Commit a067ef9a authored by Tassilo Horn's avatar Tassilo Horn Committed by Katsumi Yamaoka
Browse files

doc/misc/{gnus.texi,gnus-faq.texi}: Add link to EWW manual

* gnus.texi (HTML): Update section so that it mentions shr and w3m.
Also link the full EWW manual that explains more on shr, too.

* gnus-faq.texi (FAQ 4 - Reading messages, FAQ 4-16): Add Q&A on how to
increase contrast when displaying HTML mail with shr.
parent 361ffe13
2014-11-07 Tassilo Horn <tsdh@gnu.org>
* gnus.texi (HTML): Update section so that it mentions shr and w3m.
Also link the full EWW manual that explains more on shr, too.
* gnus-faq.texi (FAQ 4 - Reading messages, FAQ 4-16): Add Q&A on how to
increase contrast when displaying HTML mail with shr.
* eww.texi (Advanced): Document increasing contrast with
shr-color-visible-distance-min and
shr-color-visible-luminance-min.
......
......@@ -742,6 +742,7 @@ POP3 mail source. See @pxref{Mail Source Specifiers} for VALUE.
* FAQ 4-14:: I don't like the way the Summary buffer looks, how to
tweak it?
* FAQ 4-15:: How to split incoming mails in several groups?
* FAQ 4-16:: How can I ensure more contrast when viewing HTML mail?
@end menu
@node FAQ 4-1
......@@ -1185,6 +1186,21 @@ from using them):
@end example
@noindent
@node FAQ 4-16
@subsubheading Question 4.16
How can I ensure more contrast when viewing HTML mail?
@subsubheading Answer
Gnus' built-in simple HTML renderer (you use it if the value of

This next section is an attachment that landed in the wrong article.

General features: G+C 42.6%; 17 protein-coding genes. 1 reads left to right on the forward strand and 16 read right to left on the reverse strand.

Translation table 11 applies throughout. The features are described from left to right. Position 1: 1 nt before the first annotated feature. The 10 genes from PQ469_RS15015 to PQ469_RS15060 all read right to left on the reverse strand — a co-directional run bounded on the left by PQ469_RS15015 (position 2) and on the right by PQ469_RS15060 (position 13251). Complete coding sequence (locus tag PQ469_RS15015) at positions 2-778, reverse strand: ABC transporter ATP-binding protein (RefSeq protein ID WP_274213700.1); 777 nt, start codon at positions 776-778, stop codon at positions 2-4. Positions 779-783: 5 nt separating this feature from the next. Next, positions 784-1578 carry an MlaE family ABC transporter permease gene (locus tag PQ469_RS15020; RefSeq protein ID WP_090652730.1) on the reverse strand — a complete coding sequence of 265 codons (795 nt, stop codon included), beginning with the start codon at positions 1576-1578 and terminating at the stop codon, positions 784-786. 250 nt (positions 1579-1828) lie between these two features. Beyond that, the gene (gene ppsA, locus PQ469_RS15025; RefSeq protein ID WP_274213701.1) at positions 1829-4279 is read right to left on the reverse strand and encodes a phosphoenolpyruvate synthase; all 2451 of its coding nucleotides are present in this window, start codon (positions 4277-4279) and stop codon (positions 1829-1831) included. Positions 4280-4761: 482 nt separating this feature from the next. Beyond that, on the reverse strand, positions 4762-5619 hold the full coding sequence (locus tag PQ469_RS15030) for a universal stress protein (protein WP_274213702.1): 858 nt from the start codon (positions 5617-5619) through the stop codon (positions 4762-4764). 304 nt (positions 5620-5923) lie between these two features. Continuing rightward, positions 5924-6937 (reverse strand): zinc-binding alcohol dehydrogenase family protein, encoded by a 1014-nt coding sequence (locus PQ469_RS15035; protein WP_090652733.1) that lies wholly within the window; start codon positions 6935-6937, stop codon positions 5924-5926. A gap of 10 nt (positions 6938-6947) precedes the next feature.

@code{mm-text-html-renderer} is @code{shr}) uses the colors which are
declared in the HTML mail. However, it adjusts them in order to
prevent situations like dark gray text on black background. In case
the results still have a too low contrast for you, increase the values
of the variables @code{shr-color-visible-distance-min} and
@code{shr-color-visible-luminance-min}.
@node FAQ 5 - Composing messages
@subsection Composing messages
......
......@@ -11761,20 +11761,31 @@ Also @pxref{MIME Commands}.
@section @acronym{HTML}
@cindex @acronym{HTML}
 
If you have @code{w3m} installed on your system, Gnus can display
@acronym{HTML} articles in the article buffer. There are many Gnus
add-ons for doing this, using various approaches, but there's one
(sort of) built-in method that's used by default.
For a complete overview, consult @xref{Display Customization,
,Display Customization, emacs-mime, The Emacs MIME Manual}. This
section only describes the default method.
Gnus can display @acronym{HTML} articles nicely formatted in the
article buffer. There are many methods for doing that, but two of
them are kind of default methods.
If your Emacs copy has been built with libxml2 support, then Gnus uses
Emacs' built-in, plain elisp Simple HTML Renderer @code{shr}
@footnote{@code{shr} displays colors as declared in the @acronym{HTML}
article but tries to adjust them in order to be readable. If you
prefer more contrast, have a look at question 4.16 in the
@xref{Frequently Asked Questions}.} which is also used by Emacs'
browser EWW (@xref{Top,,,eww}).
If your Emacs copy lacks libxml2 support but you have @code{w3m}
installed on your system, Gnus uses that to render @acronym{HTML} mail
and display the results in the article buffer (@code{gnus-w3m}).
For a complete overview, consult @xref{Display Customization, ,Display
Customization, emacs-mime, The Emacs MIME Manual}. This section only
describes the default method.
 
@table @code
@item mm-text-html-renderer
@vindex mm-text-html-renderer
If set to @code{gnus-article-html}, Gnus will use the built-in method,
that's based on @code{w3m}.
If set to @code{shr}, Gnus uses its own simple @acronym{HTML}
renderer. If set to @code{gnus-w3m}, it uses @code{w3m}.
 
@item gnus-blocked-images
@vindex gnus-blocked-images
Markdown is supported
0% or .
You are about to add 0 people to the discussion. Proceed with caution.
Finish editing this message first!
Please register or to comment